Hello and thank you for your question. I will be very pleased to assist you. I'm a practicing lawyer in England with over 10 years experience.
May I ask if you have had a third party contractor attend to inspect the installation please?
have any of your dealings with the company been in writing to date or has everything been verbal? If you have had dealings in writing, have you retain copies of correspondence, for example emails etc?
Thank you. As you will be aware. the position here is that you have two differing sets of rights. The first set of rights you have under any warranty from the manufacturer of the conservatory which are likely to be somewhat limited insofar as that they are limited to the terms of the warranty which are probably not overly generous and particularly if the warranty has now expired. I will leave this here though because of what follows.
You have a another set of rights by virtue of your contract with the contractor which carried out the work. This set of rights are much more extensive as terms are implied into your contract by virtue of the Supply of Goods and Services Act that the work carried out must be satisfactory and fit for purpose and as agreed and any materials supplied in the course of their work must be of satisfactory quality. During the first six months, any faults are automatically assumed to be inherent as opposed to having been caused by damage or otherwise under the provisions of the Sale and Supply of Goods to Consumers Regulations 2002. After the first six months, the burden of proof switches to you to show that any faults are inherent as opposed to having been caused by damage.
Under these rights you can insist upon a repair or replacement of any faulty workmanship or materials the contractor has supplied at the contractor's discretion. This right lasts for up to six years under the Limitation Act against the contractor though will be limited to what is reasonable given the life expectancy of the work carried out. You are required to give the contractor reasonable opportunity to repair or replace. There is no specific prescribed number of times that you must must not allow them the opportunity to do so however if they have failed to repair the same more than two-three times or refuse to repair the same this would usually be held to be satisfactory opportunity to do so and you would be within your rights to instruct an alternative contractor to quote to remedy the matter and look to the original contractor for the cost.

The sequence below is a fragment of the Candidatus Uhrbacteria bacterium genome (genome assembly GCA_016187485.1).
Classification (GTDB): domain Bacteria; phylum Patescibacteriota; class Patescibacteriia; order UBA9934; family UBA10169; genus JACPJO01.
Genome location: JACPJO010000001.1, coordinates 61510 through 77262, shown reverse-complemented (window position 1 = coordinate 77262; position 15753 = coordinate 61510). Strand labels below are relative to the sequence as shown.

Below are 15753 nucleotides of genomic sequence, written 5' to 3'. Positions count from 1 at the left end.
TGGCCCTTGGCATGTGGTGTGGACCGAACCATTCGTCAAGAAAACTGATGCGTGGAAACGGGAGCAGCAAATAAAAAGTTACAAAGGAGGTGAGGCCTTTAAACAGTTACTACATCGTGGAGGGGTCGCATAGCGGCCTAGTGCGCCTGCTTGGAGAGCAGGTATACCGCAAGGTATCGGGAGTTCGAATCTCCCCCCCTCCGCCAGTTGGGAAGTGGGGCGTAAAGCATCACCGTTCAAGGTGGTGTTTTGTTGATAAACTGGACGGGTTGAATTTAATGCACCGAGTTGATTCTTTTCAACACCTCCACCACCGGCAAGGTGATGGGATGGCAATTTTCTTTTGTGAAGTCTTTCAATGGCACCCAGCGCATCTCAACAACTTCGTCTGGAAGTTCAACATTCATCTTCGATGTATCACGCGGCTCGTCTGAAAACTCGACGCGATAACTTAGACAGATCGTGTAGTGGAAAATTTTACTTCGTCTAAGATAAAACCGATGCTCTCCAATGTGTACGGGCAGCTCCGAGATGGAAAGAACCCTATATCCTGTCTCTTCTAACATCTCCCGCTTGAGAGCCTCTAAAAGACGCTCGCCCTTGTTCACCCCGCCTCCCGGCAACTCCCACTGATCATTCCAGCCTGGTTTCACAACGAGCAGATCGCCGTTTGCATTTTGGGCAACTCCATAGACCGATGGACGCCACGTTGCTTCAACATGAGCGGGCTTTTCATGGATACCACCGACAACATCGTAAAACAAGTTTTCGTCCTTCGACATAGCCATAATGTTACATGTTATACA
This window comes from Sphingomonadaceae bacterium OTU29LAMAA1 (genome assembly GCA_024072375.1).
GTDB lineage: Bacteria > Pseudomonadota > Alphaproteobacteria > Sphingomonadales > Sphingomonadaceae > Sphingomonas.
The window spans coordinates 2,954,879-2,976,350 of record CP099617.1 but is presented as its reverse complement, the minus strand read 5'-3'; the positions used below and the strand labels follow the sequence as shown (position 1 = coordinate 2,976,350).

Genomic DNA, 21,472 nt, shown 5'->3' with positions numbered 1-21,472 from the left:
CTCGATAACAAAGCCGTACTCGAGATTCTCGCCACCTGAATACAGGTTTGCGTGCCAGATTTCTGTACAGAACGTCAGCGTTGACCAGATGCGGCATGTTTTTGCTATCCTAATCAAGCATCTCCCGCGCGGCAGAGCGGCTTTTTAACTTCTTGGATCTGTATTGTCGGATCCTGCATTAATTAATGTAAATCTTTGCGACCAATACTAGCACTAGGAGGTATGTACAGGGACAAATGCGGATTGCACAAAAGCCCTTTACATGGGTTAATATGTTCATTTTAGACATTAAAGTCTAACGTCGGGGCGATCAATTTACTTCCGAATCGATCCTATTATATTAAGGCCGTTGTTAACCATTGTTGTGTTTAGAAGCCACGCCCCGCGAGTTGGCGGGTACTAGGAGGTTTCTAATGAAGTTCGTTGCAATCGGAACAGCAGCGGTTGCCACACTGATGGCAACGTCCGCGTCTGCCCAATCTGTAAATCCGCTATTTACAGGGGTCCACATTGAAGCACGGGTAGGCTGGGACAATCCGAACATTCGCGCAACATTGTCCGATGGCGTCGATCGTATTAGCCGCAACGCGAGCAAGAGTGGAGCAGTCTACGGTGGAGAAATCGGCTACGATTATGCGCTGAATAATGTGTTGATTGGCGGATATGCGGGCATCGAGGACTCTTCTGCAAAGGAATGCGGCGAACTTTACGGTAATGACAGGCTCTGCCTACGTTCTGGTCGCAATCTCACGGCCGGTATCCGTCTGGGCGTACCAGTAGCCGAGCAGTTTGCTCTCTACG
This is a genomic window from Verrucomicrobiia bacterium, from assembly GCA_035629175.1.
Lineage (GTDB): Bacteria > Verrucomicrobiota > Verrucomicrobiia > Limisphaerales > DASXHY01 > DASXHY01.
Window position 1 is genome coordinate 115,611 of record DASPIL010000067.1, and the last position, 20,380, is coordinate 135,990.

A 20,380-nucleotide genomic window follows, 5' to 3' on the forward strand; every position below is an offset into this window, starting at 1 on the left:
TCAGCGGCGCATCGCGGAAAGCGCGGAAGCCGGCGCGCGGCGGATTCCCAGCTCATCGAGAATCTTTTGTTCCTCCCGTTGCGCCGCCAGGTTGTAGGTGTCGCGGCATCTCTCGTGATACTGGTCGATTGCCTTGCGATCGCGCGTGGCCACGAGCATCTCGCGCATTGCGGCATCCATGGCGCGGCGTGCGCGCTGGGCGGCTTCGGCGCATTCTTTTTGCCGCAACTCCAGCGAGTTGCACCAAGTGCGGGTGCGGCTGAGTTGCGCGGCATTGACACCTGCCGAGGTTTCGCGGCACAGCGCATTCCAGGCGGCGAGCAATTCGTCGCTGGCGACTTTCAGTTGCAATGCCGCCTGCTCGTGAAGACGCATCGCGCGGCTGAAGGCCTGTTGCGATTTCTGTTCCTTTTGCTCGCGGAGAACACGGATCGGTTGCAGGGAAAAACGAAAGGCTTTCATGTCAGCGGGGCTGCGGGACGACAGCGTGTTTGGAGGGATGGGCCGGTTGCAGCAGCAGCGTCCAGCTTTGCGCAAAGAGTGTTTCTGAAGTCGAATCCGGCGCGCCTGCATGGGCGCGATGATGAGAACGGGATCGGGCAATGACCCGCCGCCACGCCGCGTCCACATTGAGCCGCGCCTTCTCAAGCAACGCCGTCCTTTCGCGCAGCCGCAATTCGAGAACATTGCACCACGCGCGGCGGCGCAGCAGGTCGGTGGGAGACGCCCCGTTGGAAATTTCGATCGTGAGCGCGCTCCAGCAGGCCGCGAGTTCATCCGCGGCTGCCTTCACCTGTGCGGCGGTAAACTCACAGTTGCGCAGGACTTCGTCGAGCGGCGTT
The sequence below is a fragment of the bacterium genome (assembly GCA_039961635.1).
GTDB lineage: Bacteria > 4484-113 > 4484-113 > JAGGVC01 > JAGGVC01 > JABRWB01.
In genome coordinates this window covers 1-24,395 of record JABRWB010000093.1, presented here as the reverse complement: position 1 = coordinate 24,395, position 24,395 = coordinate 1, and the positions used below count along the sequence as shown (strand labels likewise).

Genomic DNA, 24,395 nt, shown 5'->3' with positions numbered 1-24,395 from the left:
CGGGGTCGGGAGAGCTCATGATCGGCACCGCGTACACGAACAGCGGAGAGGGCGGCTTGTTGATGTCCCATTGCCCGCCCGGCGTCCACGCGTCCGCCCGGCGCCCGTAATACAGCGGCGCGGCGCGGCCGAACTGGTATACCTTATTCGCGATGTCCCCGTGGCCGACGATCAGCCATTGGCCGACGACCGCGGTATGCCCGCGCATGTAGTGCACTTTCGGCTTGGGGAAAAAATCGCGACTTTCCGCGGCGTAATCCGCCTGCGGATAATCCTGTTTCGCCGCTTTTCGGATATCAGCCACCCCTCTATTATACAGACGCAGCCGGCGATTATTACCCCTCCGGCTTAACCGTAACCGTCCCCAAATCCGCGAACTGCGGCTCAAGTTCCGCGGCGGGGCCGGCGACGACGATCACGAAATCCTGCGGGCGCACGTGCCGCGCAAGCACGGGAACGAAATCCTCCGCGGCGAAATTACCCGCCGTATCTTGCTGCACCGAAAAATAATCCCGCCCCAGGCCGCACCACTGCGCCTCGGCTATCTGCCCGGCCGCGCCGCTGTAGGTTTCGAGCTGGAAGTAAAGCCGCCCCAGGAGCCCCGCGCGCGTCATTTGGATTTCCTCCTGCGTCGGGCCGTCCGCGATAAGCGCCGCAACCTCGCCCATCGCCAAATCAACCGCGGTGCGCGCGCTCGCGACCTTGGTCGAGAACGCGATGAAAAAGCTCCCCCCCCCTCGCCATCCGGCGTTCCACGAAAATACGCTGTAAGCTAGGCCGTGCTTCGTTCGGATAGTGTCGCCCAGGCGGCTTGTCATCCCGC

the first thing to do is to formalise your contact with the company by making contact with them in writing either by email or by letter so that you have a record of contact with the company. In your initial email or letter, consider setting out a brief summary of the history together with dates and what was agreed for the record. This will be useful in the event that you decide to proceed to court
in your letter, you will wish to invite them to attend to rectify the issues within 10 days failing which you will invite to alternative contractors to quote for rectifying the issues and look to the original contractor for the costs
if the original company does not attendand satisfactory remedy the works, within the timeframe you outline, you can consider retaining one ideally to other contractors to attend to provide a quotation for remitting the works that they identify are required.
You can if necessary then proceed to issue a claim against the original contractor firm for the costs of the cheaper quote either before they carry out the work or after or during as you prefer. During any County Court claim, you would need to be able to show that you had given the original contractor reasonable opportunity to repair and rectify-hence my concern that you ensure you put something in writing and retain a copy which demonstrates that you have given them more than ample opportunity to attend and repair and they have declined to do so either by prevarication or expressly refusing to attend.
if you need to issue proceedings, the simplest way to do so is by using www.moneyclaim.gov.uk. If the claim involves is less than £10,000 which I assume will be the case, the matter will be heard on the small claims track which is very user-friendly and cost-effective and does not expose you to the risk of legal fees of the other party which cannot be claimed in the small claims track
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